#1
Linder88
 25
 0
 Homework Statement:
 I need help with finding the approximate solution of a second order differential equation.
 Relevant Equations:

I am given the differential equation as in
$$
\lambda \frac{d^2u}{dx^2} + q = 0
$$
which is defined over $$x \in [L/2,L/2]$$ and where $$q = a+bx$$. I am supposed to find an approximative solution using a spectral method, i.e. using cosine and sine terms that fulfills the essential boundary conditions given by
$$
u \bigg ( \frac{L}{2} \bigg ) = 0, u \bigg (\frac{L}{2} \bigg ) = 0
$$
The appoximative solution should be represented by a Fourier series and by noticing that the terms in the integral are orthogonal, the matrix of the system of equations should be diagonal.
We choose an approximative solution given by
$$
u_N(x) = \frac{a_0}{2} + \sum_{n=1}^N a_n \cos nx + b_n \sin nx
$$
Comparing this approximative solution with the differential equation yields that
$$
\frac{a_0}{2} = a
$$
and the boundary conditions yields the equation system
$$
a + \sum_{n=1}^N a_n \cos \bigg ( \frac{nL}{2} \bigg ) + b_n \sin \bigg ( \frac{nL}{2} \bigg ) = 0 \\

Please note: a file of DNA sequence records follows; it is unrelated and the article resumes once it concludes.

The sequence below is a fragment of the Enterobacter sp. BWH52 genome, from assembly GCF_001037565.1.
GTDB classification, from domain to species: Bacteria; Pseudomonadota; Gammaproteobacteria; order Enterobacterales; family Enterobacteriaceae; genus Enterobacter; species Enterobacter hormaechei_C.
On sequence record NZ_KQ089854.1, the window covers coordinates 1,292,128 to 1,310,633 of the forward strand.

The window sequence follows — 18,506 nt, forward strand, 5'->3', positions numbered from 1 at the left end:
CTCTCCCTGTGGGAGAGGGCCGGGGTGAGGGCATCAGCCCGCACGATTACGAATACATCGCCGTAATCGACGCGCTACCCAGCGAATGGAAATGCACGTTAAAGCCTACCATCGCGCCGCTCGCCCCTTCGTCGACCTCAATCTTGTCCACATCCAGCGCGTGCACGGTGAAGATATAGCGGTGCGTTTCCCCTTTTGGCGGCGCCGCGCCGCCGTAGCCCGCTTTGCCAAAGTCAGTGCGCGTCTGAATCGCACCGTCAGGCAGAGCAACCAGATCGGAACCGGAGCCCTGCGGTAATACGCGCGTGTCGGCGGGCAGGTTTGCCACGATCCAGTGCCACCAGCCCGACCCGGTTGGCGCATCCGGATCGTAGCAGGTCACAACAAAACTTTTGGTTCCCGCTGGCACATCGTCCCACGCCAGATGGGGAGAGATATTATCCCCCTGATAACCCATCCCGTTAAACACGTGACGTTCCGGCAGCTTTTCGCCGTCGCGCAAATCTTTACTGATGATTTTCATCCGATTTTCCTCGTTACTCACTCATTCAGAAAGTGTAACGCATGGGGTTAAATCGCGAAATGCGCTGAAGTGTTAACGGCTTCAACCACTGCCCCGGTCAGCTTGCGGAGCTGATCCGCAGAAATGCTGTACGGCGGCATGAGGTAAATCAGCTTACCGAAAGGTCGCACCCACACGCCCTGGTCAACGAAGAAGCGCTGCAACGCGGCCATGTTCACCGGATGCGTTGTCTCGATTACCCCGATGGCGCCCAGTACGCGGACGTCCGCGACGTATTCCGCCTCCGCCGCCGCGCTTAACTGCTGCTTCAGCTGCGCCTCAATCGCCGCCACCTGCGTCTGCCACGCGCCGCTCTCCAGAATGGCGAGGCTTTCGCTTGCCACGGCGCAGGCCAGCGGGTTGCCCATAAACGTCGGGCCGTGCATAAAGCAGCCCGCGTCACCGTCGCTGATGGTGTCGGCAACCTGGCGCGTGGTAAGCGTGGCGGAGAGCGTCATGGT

a + \sum_{n=1}^N a_n \cos \bigg ( \frac{nL}{2} \bigg ) + b_n \sin \bigg ( \frac{nL}{2} \bigg ) = 0
$$
So at least I got a system of two equations but I do not know where to go from here. How should I use the orthogonality to set up a matrix from these two equations?
$$
u_N(x) = \frac{a_0}{2} + \sum_{n=1}^N a_n \cos nx + b_n \sin nx
$$
Comparing this approximative solution with the differential equation yields that
$$
\frac{a_0}{2} = a
$$
and the boundary conditions yields the equation system
$$
a + \sum_{n=1}^N a_n \cos \bigg ( \frac{nL}{2} \bigg ) + b_n \sin \bigg ( \frac{nL}{2} \bigg ) = 0 \\
a + \sum_{n=1}^N a_n \cos \bigg ( \frac{nL}{2} \bigg ) + b_n \sin \bigg ( \frac{nL}{2} \bigg ) = 0
$$
So at least I got a system of two equations but I do not know where to go from here. How should I use the orthogonality to set up a matrix from these two equations?